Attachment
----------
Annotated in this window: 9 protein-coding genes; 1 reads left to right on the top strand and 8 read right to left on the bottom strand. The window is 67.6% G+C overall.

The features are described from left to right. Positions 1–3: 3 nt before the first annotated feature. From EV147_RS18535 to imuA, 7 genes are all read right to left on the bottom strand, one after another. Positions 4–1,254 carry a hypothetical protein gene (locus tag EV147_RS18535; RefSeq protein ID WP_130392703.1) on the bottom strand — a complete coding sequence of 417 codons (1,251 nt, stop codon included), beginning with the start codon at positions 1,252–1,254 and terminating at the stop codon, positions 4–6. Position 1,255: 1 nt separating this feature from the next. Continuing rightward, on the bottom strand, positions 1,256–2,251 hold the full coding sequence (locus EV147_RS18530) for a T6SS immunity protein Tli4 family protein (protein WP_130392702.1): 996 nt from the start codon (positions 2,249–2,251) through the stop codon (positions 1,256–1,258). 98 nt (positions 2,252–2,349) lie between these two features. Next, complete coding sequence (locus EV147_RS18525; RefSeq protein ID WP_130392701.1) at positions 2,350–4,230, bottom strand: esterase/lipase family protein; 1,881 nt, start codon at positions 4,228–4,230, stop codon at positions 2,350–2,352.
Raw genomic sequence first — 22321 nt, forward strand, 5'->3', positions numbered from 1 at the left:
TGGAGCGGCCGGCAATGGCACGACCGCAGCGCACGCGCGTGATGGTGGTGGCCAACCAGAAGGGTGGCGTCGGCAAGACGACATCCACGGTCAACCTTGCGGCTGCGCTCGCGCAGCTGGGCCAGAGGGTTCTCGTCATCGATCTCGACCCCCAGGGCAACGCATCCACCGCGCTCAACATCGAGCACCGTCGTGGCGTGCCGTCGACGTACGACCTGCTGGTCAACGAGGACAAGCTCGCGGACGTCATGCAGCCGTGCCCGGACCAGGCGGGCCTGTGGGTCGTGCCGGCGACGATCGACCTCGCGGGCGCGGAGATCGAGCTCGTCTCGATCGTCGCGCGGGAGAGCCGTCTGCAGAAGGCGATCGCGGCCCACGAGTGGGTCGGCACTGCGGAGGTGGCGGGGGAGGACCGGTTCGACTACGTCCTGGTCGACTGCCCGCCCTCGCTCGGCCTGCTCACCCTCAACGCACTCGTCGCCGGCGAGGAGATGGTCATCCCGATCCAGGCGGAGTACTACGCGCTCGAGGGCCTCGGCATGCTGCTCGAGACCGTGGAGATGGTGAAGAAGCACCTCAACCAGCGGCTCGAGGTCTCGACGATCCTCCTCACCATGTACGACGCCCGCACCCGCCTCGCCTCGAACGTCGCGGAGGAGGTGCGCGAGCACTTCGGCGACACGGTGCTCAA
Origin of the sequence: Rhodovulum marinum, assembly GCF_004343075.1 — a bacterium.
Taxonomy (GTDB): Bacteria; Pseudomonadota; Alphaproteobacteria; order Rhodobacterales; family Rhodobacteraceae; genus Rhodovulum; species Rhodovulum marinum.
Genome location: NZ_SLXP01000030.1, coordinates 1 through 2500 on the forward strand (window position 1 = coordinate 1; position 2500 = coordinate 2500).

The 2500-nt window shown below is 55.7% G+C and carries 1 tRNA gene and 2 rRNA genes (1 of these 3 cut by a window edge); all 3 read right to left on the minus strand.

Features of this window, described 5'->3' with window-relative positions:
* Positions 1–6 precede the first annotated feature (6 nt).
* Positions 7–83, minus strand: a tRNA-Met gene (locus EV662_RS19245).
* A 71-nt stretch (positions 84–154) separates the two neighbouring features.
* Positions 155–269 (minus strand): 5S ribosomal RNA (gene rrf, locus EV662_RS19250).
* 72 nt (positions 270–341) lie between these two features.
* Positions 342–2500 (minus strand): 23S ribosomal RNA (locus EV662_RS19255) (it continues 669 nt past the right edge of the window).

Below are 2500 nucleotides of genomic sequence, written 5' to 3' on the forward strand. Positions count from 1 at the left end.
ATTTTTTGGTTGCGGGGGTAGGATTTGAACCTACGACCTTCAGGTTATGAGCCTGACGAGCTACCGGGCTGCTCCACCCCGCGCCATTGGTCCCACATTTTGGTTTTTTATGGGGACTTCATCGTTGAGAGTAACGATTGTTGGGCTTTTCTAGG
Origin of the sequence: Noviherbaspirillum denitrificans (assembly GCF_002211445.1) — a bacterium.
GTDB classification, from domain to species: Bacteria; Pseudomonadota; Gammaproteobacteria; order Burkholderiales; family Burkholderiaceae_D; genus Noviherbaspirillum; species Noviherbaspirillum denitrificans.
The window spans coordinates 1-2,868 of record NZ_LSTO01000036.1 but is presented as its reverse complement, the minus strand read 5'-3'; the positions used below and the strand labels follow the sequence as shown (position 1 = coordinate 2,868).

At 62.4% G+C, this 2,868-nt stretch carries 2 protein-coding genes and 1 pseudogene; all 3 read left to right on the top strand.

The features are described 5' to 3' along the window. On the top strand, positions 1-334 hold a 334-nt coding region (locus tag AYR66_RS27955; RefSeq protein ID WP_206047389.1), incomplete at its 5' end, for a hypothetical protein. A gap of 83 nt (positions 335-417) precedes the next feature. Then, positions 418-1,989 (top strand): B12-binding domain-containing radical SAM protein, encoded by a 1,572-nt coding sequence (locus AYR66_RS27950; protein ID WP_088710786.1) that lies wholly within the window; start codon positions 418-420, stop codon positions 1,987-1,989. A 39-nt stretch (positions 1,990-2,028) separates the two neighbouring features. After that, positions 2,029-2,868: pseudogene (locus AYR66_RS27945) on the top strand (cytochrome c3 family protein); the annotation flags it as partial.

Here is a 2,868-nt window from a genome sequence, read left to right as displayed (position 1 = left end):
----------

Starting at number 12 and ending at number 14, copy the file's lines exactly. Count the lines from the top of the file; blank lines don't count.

* A 71-nt stretch (positions 84–154) separates the two neighbouring features.
* Positions 155–269 (minus strand): 5S ribosomal RNA (gene rrf, locus EV662_RS19250).
* 72 nt (positions 270–341) lie between these two features.